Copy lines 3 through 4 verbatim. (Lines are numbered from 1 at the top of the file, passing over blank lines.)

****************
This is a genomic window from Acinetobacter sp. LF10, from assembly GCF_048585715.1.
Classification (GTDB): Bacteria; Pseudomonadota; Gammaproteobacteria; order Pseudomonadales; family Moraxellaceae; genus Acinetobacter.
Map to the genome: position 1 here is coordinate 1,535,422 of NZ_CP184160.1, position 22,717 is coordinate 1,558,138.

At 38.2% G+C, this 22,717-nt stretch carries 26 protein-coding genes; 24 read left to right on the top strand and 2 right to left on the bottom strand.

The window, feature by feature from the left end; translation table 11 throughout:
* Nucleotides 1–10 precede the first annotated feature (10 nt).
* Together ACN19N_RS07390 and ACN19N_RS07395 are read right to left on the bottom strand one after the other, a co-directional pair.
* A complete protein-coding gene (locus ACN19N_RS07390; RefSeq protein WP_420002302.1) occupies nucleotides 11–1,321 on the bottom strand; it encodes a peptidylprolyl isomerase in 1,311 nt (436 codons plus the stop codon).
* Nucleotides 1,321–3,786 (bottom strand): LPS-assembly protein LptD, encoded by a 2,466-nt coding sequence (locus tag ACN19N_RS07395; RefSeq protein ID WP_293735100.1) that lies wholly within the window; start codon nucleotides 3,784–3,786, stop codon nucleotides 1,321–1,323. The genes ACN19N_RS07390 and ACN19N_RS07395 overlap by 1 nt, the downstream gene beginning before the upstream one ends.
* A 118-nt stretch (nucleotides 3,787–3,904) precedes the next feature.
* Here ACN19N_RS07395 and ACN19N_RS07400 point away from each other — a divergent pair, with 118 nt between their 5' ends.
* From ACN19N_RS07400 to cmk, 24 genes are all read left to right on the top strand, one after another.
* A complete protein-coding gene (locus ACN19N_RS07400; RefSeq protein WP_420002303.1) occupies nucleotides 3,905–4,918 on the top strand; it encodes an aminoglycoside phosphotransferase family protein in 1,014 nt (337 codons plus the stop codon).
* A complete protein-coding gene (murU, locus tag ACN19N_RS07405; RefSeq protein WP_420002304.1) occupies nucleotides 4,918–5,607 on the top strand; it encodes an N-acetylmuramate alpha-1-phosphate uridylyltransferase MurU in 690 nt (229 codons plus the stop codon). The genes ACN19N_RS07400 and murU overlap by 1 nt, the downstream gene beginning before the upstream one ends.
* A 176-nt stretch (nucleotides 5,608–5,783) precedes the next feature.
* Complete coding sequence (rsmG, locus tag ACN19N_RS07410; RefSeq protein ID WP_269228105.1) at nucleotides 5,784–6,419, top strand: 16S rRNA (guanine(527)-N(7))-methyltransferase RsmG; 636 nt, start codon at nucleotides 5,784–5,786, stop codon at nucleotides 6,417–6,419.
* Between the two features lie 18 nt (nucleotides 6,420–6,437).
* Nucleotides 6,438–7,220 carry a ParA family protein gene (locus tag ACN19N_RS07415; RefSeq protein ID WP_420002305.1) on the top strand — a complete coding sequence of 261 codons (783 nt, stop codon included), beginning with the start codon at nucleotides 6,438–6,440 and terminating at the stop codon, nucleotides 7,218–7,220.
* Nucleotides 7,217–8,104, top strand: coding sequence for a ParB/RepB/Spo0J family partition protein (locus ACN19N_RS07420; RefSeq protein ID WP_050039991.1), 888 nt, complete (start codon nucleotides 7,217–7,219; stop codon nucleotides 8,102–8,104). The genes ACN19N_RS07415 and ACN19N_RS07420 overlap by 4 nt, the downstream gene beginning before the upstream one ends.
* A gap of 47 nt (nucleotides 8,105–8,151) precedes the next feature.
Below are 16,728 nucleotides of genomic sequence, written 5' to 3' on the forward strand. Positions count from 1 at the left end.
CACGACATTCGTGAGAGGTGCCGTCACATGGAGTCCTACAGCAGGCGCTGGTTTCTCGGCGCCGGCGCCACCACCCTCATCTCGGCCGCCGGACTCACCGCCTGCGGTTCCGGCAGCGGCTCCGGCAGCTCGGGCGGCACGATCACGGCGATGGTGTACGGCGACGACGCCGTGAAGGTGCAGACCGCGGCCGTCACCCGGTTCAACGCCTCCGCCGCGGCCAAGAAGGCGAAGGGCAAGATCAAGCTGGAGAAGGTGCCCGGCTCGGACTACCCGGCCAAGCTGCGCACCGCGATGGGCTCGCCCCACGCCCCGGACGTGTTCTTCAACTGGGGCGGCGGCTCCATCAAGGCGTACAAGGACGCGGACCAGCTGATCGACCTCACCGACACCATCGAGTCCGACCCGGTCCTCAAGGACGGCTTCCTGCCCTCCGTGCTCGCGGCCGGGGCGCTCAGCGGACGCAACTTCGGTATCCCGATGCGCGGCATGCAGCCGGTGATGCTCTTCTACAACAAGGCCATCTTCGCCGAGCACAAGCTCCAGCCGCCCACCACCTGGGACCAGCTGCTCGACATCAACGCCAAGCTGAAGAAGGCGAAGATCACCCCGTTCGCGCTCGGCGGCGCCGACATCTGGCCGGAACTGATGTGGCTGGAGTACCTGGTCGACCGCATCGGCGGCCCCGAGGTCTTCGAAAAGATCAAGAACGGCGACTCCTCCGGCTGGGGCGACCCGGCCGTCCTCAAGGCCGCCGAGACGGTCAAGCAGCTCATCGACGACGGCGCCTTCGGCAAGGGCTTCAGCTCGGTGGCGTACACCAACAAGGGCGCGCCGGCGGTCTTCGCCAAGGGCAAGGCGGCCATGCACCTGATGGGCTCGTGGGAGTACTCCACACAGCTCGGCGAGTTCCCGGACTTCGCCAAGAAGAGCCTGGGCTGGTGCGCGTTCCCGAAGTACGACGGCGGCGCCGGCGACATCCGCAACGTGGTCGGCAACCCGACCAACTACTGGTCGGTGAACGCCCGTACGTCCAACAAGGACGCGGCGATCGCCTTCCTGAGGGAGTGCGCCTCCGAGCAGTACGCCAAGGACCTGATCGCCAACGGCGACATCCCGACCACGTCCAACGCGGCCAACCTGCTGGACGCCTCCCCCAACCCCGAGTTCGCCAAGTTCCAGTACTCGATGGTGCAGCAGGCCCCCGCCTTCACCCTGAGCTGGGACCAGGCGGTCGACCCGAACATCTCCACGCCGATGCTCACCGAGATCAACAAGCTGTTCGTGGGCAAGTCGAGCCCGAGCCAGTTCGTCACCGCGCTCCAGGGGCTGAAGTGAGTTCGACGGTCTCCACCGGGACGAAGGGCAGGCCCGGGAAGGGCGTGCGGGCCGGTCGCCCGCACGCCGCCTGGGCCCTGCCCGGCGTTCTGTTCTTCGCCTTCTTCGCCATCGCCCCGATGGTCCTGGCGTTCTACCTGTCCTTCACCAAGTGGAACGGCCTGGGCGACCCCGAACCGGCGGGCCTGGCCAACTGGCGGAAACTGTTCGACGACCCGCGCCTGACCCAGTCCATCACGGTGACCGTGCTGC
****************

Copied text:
Map to the genome: position 1 here is coordinate 1,535,422 of NZ_CP184160.1, position 22,717 is coordinate 1,558,138.

At 38.2% G+C, this 22,717-nt stretch carries 26 protein-coding genes; 24 read left to right on the top strand and 2 right to left on the bottom strand.